“Trouble” may sound a bit like the Arctic Monkeys but everything else is pure simple grown up Jamie T and on a par with everything else we ever wanted and waited so impatiently for since he went away.
We get all these classics tonight.
“Sheila”, “Zombies” and “Sticks And Stones” end the evening that has been preceded by not just every decent song in his repertoire but by an amazing performance by SLAVES and a superb opening slot from HOLLIE COOK.
As far as big sheds in London go, Alexandra Palace is a great venue. Food stalls, a Real Ale bar and a bloody decent Beat Boxer CONTRIX entertaining the hoards as they enter the venue. This young man looks about 12 years old (he’s 21) and arrives in between acts in the bar area and is astonishing. Well he should be considering further research tells us he’s this year’s UK beat box champion. A nice touch which adds to the event that doesn’t just feel like a big gig in a big venue. It’s more like a mini festival in here and it’s noticeable that there’s not a space behind the bar to fit any more staff thus rendering some people to take too much advantage of the Real Ale bar in particular without a long wait to spend one’s shillings.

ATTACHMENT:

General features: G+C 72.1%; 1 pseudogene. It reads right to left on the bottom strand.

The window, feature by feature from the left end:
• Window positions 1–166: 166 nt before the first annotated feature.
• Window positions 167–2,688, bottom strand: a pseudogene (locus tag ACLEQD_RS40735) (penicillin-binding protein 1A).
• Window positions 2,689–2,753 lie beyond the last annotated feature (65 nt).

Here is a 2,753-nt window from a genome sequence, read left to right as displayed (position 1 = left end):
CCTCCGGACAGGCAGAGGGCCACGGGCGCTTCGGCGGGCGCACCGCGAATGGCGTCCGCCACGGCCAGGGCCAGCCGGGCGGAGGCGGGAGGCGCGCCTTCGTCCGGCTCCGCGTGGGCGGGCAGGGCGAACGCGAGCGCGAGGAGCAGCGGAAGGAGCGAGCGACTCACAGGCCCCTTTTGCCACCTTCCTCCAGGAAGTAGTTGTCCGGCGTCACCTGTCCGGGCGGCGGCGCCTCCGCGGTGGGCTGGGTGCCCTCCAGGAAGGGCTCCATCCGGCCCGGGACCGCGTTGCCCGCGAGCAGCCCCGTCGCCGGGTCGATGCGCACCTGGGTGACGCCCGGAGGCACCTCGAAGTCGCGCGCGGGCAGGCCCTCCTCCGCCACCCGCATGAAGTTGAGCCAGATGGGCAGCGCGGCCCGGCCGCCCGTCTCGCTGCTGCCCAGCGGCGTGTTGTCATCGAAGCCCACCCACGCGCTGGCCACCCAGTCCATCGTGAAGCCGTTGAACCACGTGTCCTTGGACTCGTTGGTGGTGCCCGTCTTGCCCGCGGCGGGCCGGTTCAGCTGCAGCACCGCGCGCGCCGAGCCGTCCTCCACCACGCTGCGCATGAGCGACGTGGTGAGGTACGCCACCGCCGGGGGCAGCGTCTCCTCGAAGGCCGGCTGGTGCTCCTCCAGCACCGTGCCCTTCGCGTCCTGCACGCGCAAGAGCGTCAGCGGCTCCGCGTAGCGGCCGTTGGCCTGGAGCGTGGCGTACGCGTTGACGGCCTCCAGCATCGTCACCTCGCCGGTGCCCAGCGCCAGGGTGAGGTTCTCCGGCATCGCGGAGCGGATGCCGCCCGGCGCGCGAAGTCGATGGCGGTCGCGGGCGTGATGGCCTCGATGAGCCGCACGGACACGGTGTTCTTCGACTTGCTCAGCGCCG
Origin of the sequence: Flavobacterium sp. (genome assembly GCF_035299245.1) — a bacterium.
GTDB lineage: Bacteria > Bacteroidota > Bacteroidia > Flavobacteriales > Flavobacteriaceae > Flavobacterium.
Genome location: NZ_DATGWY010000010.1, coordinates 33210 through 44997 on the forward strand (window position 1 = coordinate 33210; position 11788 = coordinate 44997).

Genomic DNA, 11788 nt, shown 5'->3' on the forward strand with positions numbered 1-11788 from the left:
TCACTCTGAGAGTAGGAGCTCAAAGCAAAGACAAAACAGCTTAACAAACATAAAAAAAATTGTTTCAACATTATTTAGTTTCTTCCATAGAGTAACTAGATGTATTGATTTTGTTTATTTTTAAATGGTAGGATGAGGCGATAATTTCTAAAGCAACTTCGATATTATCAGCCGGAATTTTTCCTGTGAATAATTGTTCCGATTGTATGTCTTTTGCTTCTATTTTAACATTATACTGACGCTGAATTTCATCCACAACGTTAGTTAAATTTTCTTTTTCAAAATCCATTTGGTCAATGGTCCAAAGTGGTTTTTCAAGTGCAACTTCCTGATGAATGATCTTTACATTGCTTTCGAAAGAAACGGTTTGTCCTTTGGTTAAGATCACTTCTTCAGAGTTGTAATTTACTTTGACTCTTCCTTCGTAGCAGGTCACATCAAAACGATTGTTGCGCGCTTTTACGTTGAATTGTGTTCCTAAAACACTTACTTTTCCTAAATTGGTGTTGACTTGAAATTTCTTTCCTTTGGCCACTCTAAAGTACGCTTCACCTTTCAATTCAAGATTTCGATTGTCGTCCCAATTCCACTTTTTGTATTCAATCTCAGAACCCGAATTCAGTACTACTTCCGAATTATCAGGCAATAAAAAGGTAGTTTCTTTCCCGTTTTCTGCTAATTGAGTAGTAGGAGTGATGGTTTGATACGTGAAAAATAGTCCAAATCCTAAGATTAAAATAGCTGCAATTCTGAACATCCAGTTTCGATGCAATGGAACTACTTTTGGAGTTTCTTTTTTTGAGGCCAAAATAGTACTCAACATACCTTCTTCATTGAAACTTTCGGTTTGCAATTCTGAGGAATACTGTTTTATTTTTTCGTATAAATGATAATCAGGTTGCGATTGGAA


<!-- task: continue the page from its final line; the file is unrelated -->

Hollie Cook opens with “Ari Up” a tribute to the late Slits frontwoman and the rest of the set reminds us that many years ago outside this hall one man witnessed his very first London gig outside on the grass watching said band. Hollie’s music is refreshing and a lot more subtle than that of The Slits (for whom she played with for a while) and has turned the early signs of winter into lunchtime on a warm summers day.
SLAVES remind us of one of those old punk rock bands we used to witness in Wapping squats back in the early 80s who were (probably) called things like “Anaemic arse rabbit” who would turn up so pissed they could hardly stand up, play their set then throw up before jumping over Tube barriers in order to get them home. Slaves have nicer clothes and appear sober. Their short sharp tunes are superb slices of punk rock that need to be heard. They’re a duo and it’s not like they actually sound like there should be half a dozen people playing alongside them (like Royal Blood for example) this duo actually sound like a duo and write pretty neat tunes that leave us wanting more.